Hindu Temples of Karachi172621
11/17
Caption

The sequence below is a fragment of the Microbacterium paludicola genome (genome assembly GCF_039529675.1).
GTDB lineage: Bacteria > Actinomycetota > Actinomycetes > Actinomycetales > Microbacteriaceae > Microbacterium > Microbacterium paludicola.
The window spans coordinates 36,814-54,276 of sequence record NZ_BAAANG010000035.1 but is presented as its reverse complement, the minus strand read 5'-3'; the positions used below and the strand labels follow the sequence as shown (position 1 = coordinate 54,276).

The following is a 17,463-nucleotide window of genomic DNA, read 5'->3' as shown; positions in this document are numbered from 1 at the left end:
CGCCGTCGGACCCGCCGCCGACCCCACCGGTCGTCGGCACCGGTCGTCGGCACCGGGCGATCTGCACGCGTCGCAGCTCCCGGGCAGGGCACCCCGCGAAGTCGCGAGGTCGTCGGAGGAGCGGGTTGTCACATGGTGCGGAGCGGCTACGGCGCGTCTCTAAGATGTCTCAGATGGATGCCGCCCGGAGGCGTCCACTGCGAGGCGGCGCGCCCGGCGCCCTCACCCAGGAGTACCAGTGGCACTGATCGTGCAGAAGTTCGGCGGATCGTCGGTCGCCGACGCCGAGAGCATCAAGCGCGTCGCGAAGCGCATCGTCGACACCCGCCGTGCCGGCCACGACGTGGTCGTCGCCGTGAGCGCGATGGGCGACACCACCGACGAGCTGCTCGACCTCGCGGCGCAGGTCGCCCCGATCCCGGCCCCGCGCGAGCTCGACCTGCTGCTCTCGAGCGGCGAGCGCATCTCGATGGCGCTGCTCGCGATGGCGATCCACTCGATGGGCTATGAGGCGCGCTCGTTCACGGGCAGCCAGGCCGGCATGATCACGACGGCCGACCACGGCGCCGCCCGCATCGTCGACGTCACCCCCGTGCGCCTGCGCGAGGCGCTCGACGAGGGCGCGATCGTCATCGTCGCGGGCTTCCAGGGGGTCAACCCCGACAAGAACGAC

The Hindu temples of Karachi, some of which are deteriorating due to neglect, nearby construction projects and land encroachment. Karachi, Pakistan, 04/11/2009. Laxmi Narayan Panghat Mandir, situated beside the Native Jetty, (Neti-Jeti in the vernacular) once held a special significance for Hindu women, who came here for performing the ritual purification bath. Goddess Laxmi and Lord Narain also appeared here. It was originally here that out of reverence for this pious place that some tears fell from the eyes of Lord Narayan and Bindu Sarovar, a fresh water pound came into being immediately after that. Over the last few decades the devotees numbers have decreased owing to encroachment upon the premises by some politicians and other influential people. The aesthetic beauty of the temple has been marred owing to the construction of the Jinnah Over Bridge Extension. Besides, the women devotees hesitate to visit the site because of late the area has become a hunting ground for lecherous young men, especially during the festivals of Rakhi, Ganpati, Karwa Chauth, Holi and Diwali. Some distance away from this temple used to be the Hanuman Mandir at Frere Market Road that was abandoned after Babri Masjid debacle. Today, a cryptic sign reading KESC-208 is painted on the door. Few people are aware that Pakistan has Vedic temples prima au pareil (unparallel) languishing for want of care and dying a dusty death. Umpteen temples have vanished from the skyline of the prominent cities of Karachi, Lahore, Rawalpindi, Sindh and Islamabad. The clue as to how briskly they have disappeared is provided by the fact that at the time of Independence, some 424 Hindi temples dotted the landscape of Karachi alongwith a synagogue, several gurudwaras and a number of churches. Over the years, however, the temples have disappeared one by one, leaving alone only a handful of places where the city's Hindu residents may worship. majority of Karachi's temples were converted into Government schools while some were turned into private residences. The rest of the temples remained more or less undisturbed after partition. Few remaining temples have always been under threat from the city's notorious land mafia. In many cases, the courtyards and grounds surrounding these structures, have already been encroached. But more shocking is the fact that the custodians of the temples themselves joined hands with the land grabbers. While the administration turns a blind eye to the plunder, a vital part of the city's cultural heritage is fast disappearing. In the days that followed the aftermath of the Babri Masjid demolition by the frenzied mob in Faizabad, the Hindu temples all across Pakistan came under attack from rioting crowds. The temples that were destroyed in Karachi and Peshawar in those days of unbridled hate, were never rebuilt. Rather, the land on which they were constructed, was quietly sold off to real estate developers. Some temples have been rebuilt but they are few. Even Al-Bairuni wrote an interesting history of the temple in his 'Kitab-ul-Hind' where he depicts that he learnt Sanskrit and science at Katas. Not only this, quite interestingly, he even learnt many Vedic traditions. Renowned historian Panikkar states that 'Kitab-ul-Hind' brings a very honest and first-hand account of history at that time. It is also mentioned in Bairuni's book that Katas happened to be the most revered Mandir after Punjab's Jwalamukhi Mandir. This fact is also confirmed by Liaqat Ali Khan Niyazi, the Deputy Commissioner of Chakwal. Al-Bairuni also mentioned about other Pakistani temples like Panch Mukhi ka Hanuman Mandir, Nagnath Baba Mandir and Darya Lal Mandir. The grounds of the famous Nagnath Bawa Mandir in Karachi have been occupied by a businessman housing a soap factory. Though the owner claims to have brought it legally from the Karachi Building Control Authority (KBCA), Hindu residents of the area dispute the claim. The historic importance of this temple is that once Lord Shankar wanted to lead peaceful existence for some time and he came here. He took the permission of Anant Vasudevji, who gladly agreed and desired that the deity visited this place regularly even later on. It was managed by a local trust of the Hindu community that has no influence in the area. Not very distant is the Preedy Police Station adjacent to which is the Preedy Mandir at Sadar. It was occupied by the dreaded land mafia in that area. The trustees of the temple said that it was owing to a nexus between the land grabbers, police and politicians. Similarly, there is Narayan Mandir, situated at MA Jinnah Road, just opposite the head office of the Karachi Municipal Corporation. Presently, it has been managed by the All-Pakistan Hindu Panchayat Committee and community leaders. It is known for colourful festivals. The shopkeepers on the road have not only encroached upon its premises but also started storing their merchandise in the temple compound. Raja Dharampal Varma, an office bearer, states that initially the shopkeepers said that they were sitting there only to avoid the heat during the summer. But, slowly they started using the premises as a warehouse. That's why they sealed the rear gate of the temple for fear of an attack by the fanatics. There are lots more other stories about these temples situated in Karachi. Inshallah in future I will upload more stories about them.